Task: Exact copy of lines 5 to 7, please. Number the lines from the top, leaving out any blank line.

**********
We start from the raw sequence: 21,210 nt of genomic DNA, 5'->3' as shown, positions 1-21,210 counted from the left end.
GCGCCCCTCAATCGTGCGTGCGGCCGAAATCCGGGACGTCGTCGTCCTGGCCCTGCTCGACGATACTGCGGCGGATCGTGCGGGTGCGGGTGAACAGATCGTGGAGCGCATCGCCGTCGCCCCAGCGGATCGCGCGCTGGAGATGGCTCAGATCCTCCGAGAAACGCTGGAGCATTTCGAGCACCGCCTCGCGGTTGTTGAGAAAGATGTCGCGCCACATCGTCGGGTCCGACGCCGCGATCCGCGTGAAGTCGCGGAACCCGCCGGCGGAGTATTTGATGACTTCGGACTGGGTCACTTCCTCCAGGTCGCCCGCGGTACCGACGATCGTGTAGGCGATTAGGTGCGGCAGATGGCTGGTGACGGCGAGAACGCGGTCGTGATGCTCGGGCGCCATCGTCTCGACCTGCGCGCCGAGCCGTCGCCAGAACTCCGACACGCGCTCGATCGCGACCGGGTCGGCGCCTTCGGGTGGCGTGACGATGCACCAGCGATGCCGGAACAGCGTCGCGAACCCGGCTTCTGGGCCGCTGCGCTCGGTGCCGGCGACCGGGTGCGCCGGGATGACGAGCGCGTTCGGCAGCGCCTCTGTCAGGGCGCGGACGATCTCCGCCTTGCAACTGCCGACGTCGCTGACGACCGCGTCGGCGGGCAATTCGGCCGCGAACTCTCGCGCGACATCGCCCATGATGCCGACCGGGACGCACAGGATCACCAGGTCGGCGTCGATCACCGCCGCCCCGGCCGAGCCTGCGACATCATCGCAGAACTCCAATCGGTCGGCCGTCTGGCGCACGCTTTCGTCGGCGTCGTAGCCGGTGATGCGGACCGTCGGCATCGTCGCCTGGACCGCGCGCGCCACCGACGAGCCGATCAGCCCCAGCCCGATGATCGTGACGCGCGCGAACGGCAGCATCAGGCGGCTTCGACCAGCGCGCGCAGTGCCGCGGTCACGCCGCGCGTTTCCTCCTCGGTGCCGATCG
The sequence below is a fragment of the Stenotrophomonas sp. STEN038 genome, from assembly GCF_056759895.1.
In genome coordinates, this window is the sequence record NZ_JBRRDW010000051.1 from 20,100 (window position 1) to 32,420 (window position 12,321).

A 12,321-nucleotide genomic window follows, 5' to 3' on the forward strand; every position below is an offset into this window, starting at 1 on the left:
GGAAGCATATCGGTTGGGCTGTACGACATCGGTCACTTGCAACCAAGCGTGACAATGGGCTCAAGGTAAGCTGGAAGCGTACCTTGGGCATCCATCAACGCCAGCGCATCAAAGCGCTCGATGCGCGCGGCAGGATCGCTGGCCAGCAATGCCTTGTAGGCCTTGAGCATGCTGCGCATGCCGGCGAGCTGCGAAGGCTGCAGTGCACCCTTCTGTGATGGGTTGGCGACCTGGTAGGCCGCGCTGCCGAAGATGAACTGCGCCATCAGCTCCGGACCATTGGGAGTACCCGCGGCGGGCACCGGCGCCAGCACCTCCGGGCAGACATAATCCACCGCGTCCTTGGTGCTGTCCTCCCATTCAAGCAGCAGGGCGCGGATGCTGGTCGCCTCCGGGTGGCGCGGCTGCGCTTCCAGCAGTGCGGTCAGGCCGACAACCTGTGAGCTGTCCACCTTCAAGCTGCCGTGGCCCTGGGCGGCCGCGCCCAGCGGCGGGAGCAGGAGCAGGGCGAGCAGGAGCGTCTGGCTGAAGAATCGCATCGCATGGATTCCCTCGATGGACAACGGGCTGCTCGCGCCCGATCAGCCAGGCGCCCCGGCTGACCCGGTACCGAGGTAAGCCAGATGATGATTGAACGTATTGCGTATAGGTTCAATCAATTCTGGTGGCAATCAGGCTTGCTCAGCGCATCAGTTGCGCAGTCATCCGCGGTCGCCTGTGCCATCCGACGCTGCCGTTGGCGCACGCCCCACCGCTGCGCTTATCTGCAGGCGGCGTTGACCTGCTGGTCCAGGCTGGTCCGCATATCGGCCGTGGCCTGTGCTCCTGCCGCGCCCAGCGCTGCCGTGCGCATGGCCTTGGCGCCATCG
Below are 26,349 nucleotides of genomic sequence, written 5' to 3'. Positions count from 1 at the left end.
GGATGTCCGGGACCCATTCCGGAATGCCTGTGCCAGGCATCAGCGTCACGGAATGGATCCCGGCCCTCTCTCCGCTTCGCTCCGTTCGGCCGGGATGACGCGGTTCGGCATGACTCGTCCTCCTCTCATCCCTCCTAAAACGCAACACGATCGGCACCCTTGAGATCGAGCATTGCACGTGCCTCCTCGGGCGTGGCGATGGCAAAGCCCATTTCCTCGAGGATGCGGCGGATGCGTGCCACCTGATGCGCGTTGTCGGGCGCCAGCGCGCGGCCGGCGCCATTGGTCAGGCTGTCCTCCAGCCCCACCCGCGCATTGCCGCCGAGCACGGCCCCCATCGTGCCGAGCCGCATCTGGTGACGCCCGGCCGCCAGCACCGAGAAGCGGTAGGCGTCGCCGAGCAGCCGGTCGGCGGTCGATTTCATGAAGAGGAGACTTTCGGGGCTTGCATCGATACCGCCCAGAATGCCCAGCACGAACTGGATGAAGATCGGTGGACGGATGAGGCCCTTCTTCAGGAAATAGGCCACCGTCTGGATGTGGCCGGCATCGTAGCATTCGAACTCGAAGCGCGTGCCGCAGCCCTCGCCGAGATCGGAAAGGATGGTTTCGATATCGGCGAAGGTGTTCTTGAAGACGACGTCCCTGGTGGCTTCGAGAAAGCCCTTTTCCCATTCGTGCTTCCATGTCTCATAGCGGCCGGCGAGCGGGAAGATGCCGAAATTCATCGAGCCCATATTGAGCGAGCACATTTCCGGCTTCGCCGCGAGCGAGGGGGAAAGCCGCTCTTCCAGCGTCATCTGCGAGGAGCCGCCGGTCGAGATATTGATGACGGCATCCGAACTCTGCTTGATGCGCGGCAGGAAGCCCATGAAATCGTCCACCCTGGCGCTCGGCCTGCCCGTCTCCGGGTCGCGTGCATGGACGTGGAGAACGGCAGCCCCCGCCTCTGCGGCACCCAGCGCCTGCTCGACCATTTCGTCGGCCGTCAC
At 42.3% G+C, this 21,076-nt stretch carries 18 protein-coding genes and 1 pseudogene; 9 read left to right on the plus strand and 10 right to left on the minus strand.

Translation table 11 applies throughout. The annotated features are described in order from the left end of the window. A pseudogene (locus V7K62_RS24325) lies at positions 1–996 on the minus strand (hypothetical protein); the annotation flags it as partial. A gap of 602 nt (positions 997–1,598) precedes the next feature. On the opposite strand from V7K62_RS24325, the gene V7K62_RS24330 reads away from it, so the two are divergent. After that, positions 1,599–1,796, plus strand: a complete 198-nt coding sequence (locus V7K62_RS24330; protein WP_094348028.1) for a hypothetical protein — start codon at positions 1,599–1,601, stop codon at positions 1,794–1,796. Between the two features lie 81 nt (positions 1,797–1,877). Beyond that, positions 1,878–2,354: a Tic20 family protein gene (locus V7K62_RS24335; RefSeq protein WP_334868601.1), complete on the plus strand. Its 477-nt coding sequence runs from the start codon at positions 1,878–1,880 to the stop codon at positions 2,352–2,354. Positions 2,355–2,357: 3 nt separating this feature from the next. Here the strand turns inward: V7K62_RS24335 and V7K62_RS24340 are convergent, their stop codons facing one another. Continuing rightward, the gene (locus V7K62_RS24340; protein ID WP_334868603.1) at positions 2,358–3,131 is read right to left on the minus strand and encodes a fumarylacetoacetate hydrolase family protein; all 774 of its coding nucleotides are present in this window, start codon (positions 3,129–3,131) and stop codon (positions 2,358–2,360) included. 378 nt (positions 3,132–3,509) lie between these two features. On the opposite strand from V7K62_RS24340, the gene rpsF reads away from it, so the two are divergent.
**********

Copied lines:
A 12,321-nucleotide genomic window follows, 5' to 3' on the forward strand; every position below is an offset into this window, starting at 1 on the left:
GGAAGCATATCGGTTGGGCTGTACGACATCGGTCACTTGCAACCAAGCGTGACAATGGGCTCAAGGTAAGCTGGAAGCGTACCTTGGGCATCCATCAACGCCAGCGCATCAAAGCGCTCGATGCGCGCGGCAGGATCGCTGGCCAGCAATGCCTTGTAGGCCTTGAGCATGCTGCGCATGCCGGCGAGCTGCGAAGGCTGCAGTGCACCCTTCTGTGATGGGTTGGCGACCTGGTAGGCCGCGCTGCCGAAGATGAACTGCGCCATCAGCTCCGGACCATTGGGAGTACCCGCGGCGGGCACCGGCGCCAGCACCTCCGGGCAGACATAATCCACCGCGTCCTTGGTGCTGTCCTCCCATTCAAGCAGCAGGGCGCGGATGCTGGTCGCCTCCGGGTGGCGCGGCTGCGCTTCCAGCAGTGCGGTCAGGCCGACAACCTGTGAGCTGTCCACCTTCAAGCTGCCGTGGCCCTGGGCGGCCGCGCCCAGCGGCGGGAGCAGGAGCAGGGCGAGCAGGAGCGTCTGGCTGAAGAATCGCATCGCATGGATTCCCTCGATGGACAACGGGCTGCTCGCGCCCGATCAGCCAGGCGCCCCGGCTGACCCGGTACCGAGGTAAGCCAGATGATGATTGAACGTATTGCGTATAGGTTCAATCAATTCTGGTGGCAATCAGGCTTGCTCAGCGCATCAGTTGCGCAGTCATCCGCGGTCGCCTGTGCCATCCGACGCTGCCGTTGGCGCACGCCCCACCGCTGCGCTTATCTGCAGGCGGCGTTGACCTGCTGGTCCAGGCTGGTCCGCATATCGGCCGTGGCCTGTGCTCCTGCCGCGCCCAGCGCTGCCGTGCGCATGGCCTTGGCGCCATCG
Below are 26,349 nucleotides of genomic sequence, written 5' to 3'. Positions count from 1 at the left end.